Quain Professor is the professorship title for certain disciplines at University College London, England. The title is derived from Richard Quain (1800-1887) who became professor of anatomy in 1832 at what was to become UCL. He made a provision in his will to the University that endowed professorships for four subjects; intending that funding gave recognition to his brother, John Richard Quain, as well as his own.

The Burhop prize for Physics, Applied Physics or Mathematics/Physics is also drawn from these funds.The Quain professorships are of Botany, English language and literature, Jurisprudence, and Physics.

Royal Institution of Australia

The Royal Institution of Australia (RiAus) is a national scientific not-for-profit organisation with a mission to 'bring science to people and people to science'. It opened in October 2009.

Stephen Bragg

Stephen Lawrence Bragg (1923–2014) was a British engineer who was Vice Chancellor of Brunel University from 1971-81. He was the son of Lawrence Bragg and grandson of William Henry Bragg.

The Bragg UNSW Press Prize for Science Writing

The Bragg UNSW Press Prize for Science Writing was established in 2012 to recognise excellence in Australian science writing. The annual prize of A$7,000 is awarded to the best short non-fiction piece of science fiction with the aim of a general audience. Two runners up are awarded $1,500 each.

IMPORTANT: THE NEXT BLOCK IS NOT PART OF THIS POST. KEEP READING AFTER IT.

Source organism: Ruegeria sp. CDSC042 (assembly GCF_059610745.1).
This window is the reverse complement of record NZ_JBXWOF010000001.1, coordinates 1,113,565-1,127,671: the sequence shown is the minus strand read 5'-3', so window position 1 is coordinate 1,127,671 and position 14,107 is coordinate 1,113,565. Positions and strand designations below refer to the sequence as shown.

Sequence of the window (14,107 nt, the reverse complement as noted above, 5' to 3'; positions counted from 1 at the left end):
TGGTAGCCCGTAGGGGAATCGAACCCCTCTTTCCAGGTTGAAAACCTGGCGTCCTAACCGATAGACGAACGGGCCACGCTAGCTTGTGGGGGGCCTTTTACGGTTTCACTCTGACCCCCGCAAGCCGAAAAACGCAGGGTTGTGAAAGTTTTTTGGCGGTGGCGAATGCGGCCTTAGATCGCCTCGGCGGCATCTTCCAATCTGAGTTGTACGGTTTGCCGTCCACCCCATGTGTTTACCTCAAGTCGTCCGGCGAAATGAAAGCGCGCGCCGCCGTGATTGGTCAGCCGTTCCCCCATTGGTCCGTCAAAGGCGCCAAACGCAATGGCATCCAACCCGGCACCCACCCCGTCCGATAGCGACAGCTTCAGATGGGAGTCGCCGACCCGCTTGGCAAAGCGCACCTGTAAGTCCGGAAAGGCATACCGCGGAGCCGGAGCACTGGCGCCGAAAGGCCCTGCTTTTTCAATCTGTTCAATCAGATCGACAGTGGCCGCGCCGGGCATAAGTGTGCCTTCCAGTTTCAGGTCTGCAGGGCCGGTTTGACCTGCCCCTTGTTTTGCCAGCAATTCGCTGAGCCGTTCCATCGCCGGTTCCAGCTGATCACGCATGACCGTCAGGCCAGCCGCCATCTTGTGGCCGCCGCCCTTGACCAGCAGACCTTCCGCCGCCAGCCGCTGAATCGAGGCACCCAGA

The prize is named in honour of Australia’s first Nobel Laureates, father and son team William Henry Bragg and William Lawrence Bragg. The prize is supported by the Copyright Agency Cultural Fund and the UNSW Faculty of Science.

An associated anthology, The Best Australian Science Writing (NewSouth Publishing) collects the best of the year’s science writing.

Westward, Cumbria

Westward is a small village and civil parish in the English county of Cumbria. It had a population of 814, at the 2001 census, increasing slightly to 838 at the 2011 Census. Westward is located on the south side of the Wiza Beck. It is 3.3 miles (5.3km) to the south of the town of Wigton. Administratively it forms part of the district of Allerdale.

The Nobel prize winner William Henry Bragg was born in Westward in 1862.

Recipients of the Copley Medal (1901–1950)
17th century
18th century
19th century
20th century
21st century